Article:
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The history, fungal biodiversity, conservation, and future perspectives for mycology in Egypt
IMA Fungus volume 1, pages123–142(2010)
Records of Egyptian fungi, including lichenized fungi, are scattered through a wide array of journals, books, and dissertations, but preliminary annotated checklists and compilations are not all readily available. This review documents the known available sources and compiles data for more than 197 years of Egyptian mycology. Species richness is analysed numerically with respect to the systematic position and ecology. Values of relative species richness of different systematic and ecological groups in Egypt compared to values of the same groups worldwide, show that our knowledge of Egyptian fungi is fragmentary, especially for certain systematic and ecological groups such as Agaricales, Glomeromycota, and lichenized, nematode-trapping, entomopathogenic, marine, aquatic and coprophilous fungi, and also yeasts. Certain groups have never been studied in Egypt, such as Trichomycetes and black yeasts. By screening available sources of information, it was possible to delineate 2281 taxa belonging to 755 genera of fungi, including 57 myxomycete species as known from Egypt. Only 105 taxa new to science have been described from Egypt, one belonging to Chytridiomycota, 47 to Ascomycota, 55 to anamorphic fungi and one to Basidiomycota.
Biological diversity (biodiversity) encompasses the variety of life forms occurring in nature, from the ecosystem to the genetic level, as a result of evolutionary history (Wilson 1992). The idea that fungi form a kingdom distinct from plants and animals gradually became accepted only after Whittaker (1969). Presently, the “fungi” as a mega-diverse group span three kingdoms, most belonging to the Fungi (Eumycota), while others are classified in the Protozoa and Chromista (Straminipila) (Cavalier-Smith 1998, James et al. 2006b). The word “fungi”, lower case and not in italics, is commonly used as a collective term for organisms traditionally studied by mycologists from all three kingdoms (Hawksworth 1991). The myxomycetes have also been traditionally studied by mycologists (Everhart & Keller 2008, Rojas & Stephenson 2008), and are included here.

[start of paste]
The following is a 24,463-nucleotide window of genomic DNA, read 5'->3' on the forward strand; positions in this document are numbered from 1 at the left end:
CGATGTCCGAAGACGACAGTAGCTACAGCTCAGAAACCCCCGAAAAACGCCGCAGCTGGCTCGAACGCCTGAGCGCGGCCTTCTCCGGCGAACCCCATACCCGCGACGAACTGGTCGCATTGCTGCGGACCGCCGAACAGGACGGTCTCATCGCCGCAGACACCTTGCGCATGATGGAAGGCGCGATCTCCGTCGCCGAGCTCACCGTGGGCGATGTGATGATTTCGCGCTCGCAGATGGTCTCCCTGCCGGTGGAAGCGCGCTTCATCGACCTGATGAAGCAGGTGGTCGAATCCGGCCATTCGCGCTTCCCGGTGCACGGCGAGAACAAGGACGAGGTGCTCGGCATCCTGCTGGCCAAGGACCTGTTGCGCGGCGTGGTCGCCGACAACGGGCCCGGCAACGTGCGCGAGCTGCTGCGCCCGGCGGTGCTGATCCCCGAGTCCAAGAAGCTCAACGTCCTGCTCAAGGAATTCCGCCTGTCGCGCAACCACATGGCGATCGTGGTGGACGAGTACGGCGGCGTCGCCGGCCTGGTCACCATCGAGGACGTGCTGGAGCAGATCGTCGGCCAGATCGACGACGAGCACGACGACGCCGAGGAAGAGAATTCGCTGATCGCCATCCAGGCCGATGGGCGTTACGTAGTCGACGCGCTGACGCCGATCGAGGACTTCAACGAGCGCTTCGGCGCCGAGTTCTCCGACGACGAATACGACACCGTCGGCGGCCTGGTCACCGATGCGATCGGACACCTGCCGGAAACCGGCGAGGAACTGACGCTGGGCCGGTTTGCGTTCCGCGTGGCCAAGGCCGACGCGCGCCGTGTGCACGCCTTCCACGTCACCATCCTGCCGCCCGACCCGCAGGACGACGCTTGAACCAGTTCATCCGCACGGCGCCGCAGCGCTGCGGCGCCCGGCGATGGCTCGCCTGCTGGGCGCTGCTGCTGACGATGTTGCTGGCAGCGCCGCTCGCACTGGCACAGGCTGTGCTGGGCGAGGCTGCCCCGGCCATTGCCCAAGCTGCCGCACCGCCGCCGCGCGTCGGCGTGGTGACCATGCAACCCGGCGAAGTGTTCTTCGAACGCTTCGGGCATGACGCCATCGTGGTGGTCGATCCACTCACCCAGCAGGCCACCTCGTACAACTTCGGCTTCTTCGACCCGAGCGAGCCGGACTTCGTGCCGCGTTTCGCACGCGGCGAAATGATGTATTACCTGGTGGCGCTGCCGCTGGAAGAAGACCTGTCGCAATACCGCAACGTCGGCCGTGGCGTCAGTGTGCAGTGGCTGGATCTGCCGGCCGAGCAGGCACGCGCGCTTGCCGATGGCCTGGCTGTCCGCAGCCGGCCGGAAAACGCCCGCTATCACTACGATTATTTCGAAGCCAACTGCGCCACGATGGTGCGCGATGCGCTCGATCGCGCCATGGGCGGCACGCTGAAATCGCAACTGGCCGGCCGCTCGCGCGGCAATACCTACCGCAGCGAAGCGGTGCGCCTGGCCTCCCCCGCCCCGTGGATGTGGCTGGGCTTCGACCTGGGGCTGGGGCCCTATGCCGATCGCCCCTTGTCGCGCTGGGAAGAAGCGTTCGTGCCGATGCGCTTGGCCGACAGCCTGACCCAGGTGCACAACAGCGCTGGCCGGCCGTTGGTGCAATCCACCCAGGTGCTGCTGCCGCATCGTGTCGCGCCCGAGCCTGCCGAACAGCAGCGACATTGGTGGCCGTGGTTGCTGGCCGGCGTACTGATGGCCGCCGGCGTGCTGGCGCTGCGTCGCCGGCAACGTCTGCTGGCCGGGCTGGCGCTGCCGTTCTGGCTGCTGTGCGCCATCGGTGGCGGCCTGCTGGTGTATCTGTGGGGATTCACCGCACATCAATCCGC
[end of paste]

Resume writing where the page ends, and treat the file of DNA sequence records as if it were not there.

Estimates for the number of fungi in the world range up to ca. 13.5 M species (McNeely et al. 1990, Hawksworth 1991, 2001, Hawksworth & Kalin-Arroyo 1995, Hyde 1996, Hyde et al. 1997, Tangley 1997, Groombridge & Jenkins 2002, Brusca & Brusca 2003, Rossman 2003, Crous et al. 2006, Adl et al. 2007, Kirk et al. 2008). It might be expected that the predicted numbers of fungi on Earth would have been considerably greater than the 1.5 M suggested by Hawksworth (1991), which is currently accepted as a working figure although recognized as conservative (Hawksworth 2001).
The 10th edition of Ainsworth & Bisby’s Dictionary of the Fungi (Kirk et al. 2008) provided a total of 98 998 for the number of fungal species accepted to date (excluding taxa treated under Chromista and Protozoa). Kirk et al. (2008) reported 1 039 species chromistan fungal analogues and 1 165 as protozoan in which 1 038 are regarded as protozoan fungal analogues: Percolozoa (Acrasida), Amoebozoa (Dictyostelia, Myxogastria, Protostelia), Cercozoa (Plasmodiophorida) which were previously treated as Myxomycota and Plasmodiophoromycota.